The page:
WOAY (AM)

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WOAY
WOAY-AM 2008.PNG
CityOak Hill, West Virginia
Broadcast areaOak Hill, West Virginia
Beckley, West Virginia
Branding"AM 860 WOAY"
Slogan"Helping You Grow in the Faith"
Frequency860 kHz
First air date1947
FormatReligious
Power10,000 watts (day)
5,000 watts (critical hours)
11 watts (night)
ClassD
Facility ID12550
Transmitter coordinates37°57′30.0″N 81°9′3.0″W / 37.958333°N 81.150833°W / 37.958333; -81.150833
Callsign meaningWOAK was intended
handwritten application was misread by the FCC
OwnerFoothills Broadcasting
(Mountainner Media, Inc.)
Sister stationsWRJZ, WKTS, WETR
WebcastWOAY Webstream
WebsiteWOAY Online

WOAY (860 AM) is a Religious-formatted broadcast radio station licensed to Oak Hill, West Virginia, United States, serving Oak Hill and Beckley. WOAY is owned and operated by Foothills Broadcasting.

History[edit]

WOAY was founded in 1947 by local businessman Robert R. Thomas, Jr., and was the flagship of a family-owned communications group that would later include WOAY-FM (94.1, now WAXS) in 1948 and WOAY-TV (channel 4) in 1954. Thomas originally planned to use "WOAK" as the call sign (standing for its city of license "OAK" Hill), but the handwritten application was misread by the Federal Communications Commission (FCC), with the "K" mistaken for a "Y". Early programming on the station included country, bluegrass, and Southern gospel music.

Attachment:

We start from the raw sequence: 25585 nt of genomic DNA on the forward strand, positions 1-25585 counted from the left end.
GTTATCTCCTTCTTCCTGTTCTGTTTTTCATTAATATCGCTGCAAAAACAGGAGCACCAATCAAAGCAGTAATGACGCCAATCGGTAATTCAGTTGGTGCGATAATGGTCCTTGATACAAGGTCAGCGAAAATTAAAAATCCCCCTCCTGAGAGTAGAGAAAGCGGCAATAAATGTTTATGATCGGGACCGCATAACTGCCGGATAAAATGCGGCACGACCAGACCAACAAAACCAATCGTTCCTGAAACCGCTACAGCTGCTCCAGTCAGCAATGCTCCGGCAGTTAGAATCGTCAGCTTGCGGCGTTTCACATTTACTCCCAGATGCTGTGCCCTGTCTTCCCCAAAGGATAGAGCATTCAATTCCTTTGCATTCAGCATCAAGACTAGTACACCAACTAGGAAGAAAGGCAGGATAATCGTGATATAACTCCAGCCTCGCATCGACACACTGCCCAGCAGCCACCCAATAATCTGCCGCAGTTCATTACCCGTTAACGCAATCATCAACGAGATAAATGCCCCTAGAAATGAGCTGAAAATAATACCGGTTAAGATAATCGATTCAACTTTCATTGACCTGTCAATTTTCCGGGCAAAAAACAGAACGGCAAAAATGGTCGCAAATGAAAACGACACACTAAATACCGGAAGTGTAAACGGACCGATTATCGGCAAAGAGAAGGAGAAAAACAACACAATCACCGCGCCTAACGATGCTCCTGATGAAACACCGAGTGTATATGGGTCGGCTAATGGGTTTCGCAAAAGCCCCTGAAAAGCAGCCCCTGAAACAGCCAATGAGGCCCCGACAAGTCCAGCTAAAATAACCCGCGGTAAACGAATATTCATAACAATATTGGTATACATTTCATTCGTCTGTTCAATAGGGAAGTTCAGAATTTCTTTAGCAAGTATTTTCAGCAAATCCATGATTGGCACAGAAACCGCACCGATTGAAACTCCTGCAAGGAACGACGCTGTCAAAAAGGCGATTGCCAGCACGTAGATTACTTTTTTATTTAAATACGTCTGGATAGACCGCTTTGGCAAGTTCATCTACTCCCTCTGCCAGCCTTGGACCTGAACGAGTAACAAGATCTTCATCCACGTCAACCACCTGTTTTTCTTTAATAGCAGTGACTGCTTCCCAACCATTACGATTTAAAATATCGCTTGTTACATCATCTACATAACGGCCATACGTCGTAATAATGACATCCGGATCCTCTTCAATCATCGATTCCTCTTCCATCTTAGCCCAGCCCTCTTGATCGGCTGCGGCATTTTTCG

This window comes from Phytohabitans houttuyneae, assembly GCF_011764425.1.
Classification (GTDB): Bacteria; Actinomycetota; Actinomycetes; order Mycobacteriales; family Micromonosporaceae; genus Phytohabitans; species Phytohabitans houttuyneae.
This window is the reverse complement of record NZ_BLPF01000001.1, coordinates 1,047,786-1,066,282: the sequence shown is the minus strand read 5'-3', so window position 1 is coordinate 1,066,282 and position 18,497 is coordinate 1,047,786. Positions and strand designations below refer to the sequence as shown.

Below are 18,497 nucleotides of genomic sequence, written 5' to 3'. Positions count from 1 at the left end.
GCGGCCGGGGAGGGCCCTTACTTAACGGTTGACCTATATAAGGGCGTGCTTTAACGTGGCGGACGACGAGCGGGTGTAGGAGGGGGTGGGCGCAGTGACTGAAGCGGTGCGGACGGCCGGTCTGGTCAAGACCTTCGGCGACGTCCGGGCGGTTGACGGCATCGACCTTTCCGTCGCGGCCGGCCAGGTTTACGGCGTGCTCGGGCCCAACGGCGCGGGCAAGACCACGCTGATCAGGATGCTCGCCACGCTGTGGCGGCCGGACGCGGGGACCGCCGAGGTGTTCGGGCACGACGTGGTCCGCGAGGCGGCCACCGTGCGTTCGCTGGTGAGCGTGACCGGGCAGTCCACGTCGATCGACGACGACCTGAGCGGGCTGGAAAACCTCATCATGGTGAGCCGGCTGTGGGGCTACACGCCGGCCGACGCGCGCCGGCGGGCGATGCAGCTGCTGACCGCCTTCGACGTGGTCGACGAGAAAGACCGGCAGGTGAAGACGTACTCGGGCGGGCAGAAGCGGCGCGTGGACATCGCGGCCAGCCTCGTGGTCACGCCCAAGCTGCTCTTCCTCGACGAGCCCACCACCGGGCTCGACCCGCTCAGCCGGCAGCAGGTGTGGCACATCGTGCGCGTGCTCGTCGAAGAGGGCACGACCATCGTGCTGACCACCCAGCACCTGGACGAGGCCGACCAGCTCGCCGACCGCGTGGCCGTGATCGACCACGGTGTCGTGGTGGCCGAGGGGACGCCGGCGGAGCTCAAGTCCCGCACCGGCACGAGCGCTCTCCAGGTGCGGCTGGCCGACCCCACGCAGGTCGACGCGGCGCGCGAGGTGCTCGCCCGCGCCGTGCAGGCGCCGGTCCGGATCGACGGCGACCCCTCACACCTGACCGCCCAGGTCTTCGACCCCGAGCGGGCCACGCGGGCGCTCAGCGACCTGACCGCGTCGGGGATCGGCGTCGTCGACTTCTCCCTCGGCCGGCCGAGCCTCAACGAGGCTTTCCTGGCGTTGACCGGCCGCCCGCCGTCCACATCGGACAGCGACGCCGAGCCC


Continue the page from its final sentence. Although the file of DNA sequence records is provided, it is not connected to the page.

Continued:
On January 1, 1953, WOAY began its broadcast day with what may have been the first announcement of the death of Hank Williams, Sr.. The performer was discovered dead in Oak Hill in the early morning hours of New Year's Day of an apparent heart attack, while en route to an appearance in Canton, Ohio.

In the early morning hours of September 30, 1977, WOAY's studio building was destroyed in a fire.[1][2] The radio and television stations reset their operations in an adjacent auditorium, and would resume operations over the following weeks; WOAY (AM) returned to the air five weeks after the fire. By this time the station had changed formats and was playing rock music in a simulcast with WOAY-FM.

In the mid-1980s WOAY began to evolve into a full-time Christian station, with music and teaching programs; the station was also affiliated with the Moody Broadcasting Network. The Thomas family sold both radio stations in 1990,[3] though they continue to own WOAY-TV as of 2017.

Former West Virginia state senator Shirley Love began his broadcasting career at the station as an announcer and sportscaster.

The station must power down to 11 watts at night to protect CJBC in Toronto, rendering it all but unlistenable even in Oak Hill.

References[edit]

  1. ^ Grubb, Barbara. "$3 million fire to idle TV station 2 to 4 weeks." The Raleigh Register (Beckley, W. Va.), September 30, 1977, pg. 1.[1]
  2. ^ "In brief." Broadcasting, October 3, 1977, pg. 32.
  3. ^ "Changing hands." Broadcasting, April 23, 1990, pg. 62.

External links[edit]